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About Time

Time is the concept of progression and sequence - as we live, we always move through time.

Time is most commonly measured in the following units:

  • Year
    The amount of time between New Year's Day of one year, and New Year's Day of the next consecutive year. This period roughly corresponds to the Earth making a full orbit around the sun.

    This amount of time is not constant - in a leap year, a year contains one extra day.

  • Month
    The 12 periods in which a year is divided

    This amount of time is not constant - the number of days in a month depending on the specific period of a year.

  • Week
    The amount of time consisting of 7 days
  • Day
    The amount of time consisting of 24 hours, in most cases. This period roughly corresponds to a full rotation around the Earth's axis
  • Hours
    The 24 periods in which a day is divided. Generally, hours between 6 AM and 6 PM are bright (daytime) and hours between 6 PM and 6 AM are dark (night time).
  • Minutes
    The 60 periods in which an hour is divided
  • Seconds
    The 60 periods in which a minute is divided

    When a leap second is added to or removed from a day, the number of seconds in a minute can temporarily change to 61 or 59.


Other units for time are also available, however, the aforementioned units are the most commonly used.

About Leap Years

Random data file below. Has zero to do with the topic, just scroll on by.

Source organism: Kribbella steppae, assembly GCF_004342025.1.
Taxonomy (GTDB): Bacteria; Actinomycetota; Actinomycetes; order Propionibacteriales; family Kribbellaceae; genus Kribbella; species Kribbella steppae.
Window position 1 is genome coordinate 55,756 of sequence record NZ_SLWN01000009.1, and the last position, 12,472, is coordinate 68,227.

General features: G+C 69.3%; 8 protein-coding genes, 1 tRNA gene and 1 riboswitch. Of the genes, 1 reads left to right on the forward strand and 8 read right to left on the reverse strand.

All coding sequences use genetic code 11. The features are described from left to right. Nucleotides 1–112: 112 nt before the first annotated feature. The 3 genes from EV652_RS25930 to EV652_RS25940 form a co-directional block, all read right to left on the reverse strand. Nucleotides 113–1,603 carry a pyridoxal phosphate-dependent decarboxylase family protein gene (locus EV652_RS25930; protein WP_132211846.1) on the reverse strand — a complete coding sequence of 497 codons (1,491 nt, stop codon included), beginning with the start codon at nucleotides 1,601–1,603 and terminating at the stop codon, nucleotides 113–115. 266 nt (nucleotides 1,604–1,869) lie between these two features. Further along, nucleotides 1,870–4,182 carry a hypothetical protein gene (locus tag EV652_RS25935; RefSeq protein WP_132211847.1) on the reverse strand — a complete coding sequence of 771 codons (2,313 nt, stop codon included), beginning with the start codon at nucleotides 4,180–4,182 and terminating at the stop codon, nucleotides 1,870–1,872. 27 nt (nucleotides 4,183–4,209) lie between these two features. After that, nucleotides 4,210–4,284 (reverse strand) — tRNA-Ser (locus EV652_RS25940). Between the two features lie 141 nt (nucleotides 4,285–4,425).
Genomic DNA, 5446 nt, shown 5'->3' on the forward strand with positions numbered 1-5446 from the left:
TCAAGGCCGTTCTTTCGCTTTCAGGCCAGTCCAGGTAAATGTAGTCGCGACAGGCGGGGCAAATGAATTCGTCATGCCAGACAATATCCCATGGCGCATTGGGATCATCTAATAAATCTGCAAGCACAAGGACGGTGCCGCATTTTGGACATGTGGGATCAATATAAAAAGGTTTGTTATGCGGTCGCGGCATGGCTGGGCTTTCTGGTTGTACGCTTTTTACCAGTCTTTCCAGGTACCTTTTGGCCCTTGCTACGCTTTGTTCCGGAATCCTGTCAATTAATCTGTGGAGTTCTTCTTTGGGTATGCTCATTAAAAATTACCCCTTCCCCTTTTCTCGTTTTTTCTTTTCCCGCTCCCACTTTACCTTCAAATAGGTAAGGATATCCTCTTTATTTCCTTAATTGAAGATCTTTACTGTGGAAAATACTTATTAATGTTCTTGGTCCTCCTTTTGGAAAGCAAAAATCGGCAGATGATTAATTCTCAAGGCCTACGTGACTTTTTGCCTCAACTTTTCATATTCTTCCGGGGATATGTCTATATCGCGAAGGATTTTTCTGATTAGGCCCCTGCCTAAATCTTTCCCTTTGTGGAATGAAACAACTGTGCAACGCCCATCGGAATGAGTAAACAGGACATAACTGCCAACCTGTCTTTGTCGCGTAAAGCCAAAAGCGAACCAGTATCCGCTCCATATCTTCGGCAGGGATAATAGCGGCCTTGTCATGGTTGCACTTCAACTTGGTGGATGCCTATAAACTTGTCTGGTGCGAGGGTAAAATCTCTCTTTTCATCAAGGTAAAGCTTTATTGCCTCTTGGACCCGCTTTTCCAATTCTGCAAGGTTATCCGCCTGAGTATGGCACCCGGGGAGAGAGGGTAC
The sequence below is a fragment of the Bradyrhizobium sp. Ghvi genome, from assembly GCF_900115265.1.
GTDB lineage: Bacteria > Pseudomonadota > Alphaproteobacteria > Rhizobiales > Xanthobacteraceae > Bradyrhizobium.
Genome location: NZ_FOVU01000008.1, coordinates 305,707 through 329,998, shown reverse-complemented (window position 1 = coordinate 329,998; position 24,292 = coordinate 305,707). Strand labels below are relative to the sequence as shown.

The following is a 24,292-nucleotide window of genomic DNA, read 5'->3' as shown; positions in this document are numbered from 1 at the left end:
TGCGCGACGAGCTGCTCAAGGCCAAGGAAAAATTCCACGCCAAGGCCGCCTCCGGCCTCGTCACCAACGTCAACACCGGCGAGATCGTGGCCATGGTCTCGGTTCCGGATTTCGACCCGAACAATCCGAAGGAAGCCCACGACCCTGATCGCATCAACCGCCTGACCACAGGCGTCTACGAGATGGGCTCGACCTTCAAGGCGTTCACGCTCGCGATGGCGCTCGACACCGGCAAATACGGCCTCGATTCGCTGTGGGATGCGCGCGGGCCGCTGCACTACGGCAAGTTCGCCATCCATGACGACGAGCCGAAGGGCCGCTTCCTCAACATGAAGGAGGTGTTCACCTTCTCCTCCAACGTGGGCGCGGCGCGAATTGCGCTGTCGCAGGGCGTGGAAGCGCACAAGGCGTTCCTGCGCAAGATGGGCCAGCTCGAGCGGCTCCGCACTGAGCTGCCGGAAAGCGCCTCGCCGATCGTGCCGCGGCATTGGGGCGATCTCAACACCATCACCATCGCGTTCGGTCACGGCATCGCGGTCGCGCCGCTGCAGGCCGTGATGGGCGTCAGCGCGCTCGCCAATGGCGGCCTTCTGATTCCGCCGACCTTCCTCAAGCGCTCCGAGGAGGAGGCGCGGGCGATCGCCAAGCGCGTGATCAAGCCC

In the Gregorian calendar, every fourth year contains an extra day in the month of February (with exceptions). This extra day accounts for the fact that the Earth's orbit around the sun is not an integer amount of days.

About Timezones

As the Earth is a roughly spherical object, when it rotates on its axis, different parts of the Earth become bright and dark at the same time. In order to account for this, different parts of the world run on different timezones. In most cases, this ensures that daytime and night time are experienced at roughly the same hours at every spot in the world.

About Daylight Savings Time

Daylight Savings Time is a special event that is observed in some timezones - as the Earth is a roughly spherical object, locations closer to the poles of the Earth tend to have more of a deviance between the length of a day and the length of the night. Daylight Savings Time is an event that lasts for roughly half a year in these timezones, and shifts the timezone to adjust the day time so that it starts in the later hours of the morning.